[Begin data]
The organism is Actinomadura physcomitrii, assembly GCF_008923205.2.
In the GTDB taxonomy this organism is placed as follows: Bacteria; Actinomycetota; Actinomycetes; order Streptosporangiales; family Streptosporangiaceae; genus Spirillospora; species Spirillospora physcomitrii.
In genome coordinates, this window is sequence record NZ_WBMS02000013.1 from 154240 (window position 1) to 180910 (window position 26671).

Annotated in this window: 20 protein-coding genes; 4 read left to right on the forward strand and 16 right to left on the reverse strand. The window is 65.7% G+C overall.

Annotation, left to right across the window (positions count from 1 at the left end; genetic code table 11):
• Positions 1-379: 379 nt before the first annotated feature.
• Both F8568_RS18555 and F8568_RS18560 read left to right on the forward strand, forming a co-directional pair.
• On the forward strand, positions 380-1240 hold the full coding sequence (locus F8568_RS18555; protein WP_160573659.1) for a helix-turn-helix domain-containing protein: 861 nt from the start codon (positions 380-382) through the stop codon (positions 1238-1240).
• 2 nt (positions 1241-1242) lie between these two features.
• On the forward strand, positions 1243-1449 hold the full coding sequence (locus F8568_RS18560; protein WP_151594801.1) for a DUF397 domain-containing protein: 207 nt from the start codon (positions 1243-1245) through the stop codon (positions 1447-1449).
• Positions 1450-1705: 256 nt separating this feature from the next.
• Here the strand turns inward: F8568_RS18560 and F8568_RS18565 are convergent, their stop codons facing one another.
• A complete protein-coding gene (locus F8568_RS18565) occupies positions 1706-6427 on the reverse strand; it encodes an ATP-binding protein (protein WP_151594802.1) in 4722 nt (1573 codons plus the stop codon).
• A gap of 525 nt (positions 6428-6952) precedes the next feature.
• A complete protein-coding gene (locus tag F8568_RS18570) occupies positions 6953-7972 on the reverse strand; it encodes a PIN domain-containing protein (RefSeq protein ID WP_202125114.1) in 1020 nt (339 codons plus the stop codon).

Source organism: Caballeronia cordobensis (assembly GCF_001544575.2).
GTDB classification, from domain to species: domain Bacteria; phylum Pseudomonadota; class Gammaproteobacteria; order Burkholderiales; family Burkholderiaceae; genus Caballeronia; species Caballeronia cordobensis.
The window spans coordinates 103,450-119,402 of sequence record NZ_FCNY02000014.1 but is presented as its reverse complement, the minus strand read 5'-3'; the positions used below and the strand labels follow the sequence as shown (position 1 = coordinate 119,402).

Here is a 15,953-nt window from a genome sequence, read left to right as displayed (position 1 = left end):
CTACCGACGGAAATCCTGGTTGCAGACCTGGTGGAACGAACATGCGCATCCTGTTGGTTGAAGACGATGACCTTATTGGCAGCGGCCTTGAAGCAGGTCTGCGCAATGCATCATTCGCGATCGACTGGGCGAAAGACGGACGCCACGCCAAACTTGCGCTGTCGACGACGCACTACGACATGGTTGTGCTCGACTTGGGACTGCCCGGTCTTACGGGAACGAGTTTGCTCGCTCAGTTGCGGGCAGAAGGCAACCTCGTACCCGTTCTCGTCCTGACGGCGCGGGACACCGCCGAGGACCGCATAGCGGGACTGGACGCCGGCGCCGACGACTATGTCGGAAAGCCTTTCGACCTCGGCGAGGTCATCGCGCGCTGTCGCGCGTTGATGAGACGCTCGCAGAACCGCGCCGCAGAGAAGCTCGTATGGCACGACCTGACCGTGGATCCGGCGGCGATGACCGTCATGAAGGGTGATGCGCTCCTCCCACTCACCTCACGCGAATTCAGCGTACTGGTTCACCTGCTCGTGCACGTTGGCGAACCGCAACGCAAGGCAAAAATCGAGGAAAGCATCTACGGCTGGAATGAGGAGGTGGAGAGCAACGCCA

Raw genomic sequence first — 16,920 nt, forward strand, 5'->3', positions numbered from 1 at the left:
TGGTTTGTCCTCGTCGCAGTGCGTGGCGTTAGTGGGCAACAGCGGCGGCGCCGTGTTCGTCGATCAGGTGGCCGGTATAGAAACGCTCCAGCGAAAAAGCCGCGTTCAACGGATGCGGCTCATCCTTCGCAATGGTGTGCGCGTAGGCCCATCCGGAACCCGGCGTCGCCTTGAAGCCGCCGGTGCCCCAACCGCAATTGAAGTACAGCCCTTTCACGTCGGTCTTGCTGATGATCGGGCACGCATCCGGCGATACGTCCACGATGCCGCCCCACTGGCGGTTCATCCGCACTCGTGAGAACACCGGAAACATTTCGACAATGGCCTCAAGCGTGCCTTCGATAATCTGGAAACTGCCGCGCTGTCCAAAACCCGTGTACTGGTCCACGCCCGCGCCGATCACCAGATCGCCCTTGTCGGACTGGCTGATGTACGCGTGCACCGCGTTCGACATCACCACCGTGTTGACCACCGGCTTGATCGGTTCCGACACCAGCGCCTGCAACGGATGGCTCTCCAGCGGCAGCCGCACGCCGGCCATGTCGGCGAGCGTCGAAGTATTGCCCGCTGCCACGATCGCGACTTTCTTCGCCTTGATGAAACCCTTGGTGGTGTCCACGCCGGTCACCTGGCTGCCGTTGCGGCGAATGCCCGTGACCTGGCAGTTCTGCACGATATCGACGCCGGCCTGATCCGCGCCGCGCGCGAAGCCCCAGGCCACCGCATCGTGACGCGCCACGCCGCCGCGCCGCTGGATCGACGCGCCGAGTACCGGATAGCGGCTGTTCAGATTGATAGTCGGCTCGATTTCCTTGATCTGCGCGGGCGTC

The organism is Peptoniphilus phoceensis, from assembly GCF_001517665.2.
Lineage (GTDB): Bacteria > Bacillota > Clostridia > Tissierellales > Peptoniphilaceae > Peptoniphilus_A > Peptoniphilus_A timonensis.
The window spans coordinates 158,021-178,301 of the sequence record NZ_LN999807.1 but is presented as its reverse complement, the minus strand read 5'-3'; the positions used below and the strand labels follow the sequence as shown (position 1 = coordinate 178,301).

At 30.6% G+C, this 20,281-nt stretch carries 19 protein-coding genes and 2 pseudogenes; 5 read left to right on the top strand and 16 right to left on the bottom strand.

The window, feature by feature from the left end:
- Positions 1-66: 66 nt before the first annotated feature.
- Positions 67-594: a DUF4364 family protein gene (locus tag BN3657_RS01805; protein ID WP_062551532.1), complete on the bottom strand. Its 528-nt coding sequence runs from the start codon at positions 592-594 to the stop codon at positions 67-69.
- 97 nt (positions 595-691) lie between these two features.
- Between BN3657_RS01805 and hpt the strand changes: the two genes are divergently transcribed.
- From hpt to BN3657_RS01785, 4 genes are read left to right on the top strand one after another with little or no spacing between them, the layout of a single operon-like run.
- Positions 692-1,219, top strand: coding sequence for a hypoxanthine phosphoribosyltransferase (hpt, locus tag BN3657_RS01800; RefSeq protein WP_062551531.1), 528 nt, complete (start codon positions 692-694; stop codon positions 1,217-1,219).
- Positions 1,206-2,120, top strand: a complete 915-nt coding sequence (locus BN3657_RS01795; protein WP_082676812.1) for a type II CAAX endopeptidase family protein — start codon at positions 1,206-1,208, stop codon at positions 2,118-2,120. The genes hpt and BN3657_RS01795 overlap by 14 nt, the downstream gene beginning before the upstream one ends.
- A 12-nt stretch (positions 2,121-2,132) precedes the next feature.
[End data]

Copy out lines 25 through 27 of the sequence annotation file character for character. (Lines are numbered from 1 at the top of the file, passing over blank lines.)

The window spans coordinates 158,021-178,301 of the sequence record NZ_LN999807.1 but is presented as its reverse complement, the minus strand read 5'-3'; the positions used below and the strand labels follow the sequence as shown (position 1 = coordinate 178,301).

At 30.6% G+C, this 20,281-nt stretch carries 19 protein-coding genes and 2 pseudogenes; 5 read left to right on the top strand and 16 right to left on the bottom strand.

The window, feature by feature from the left end: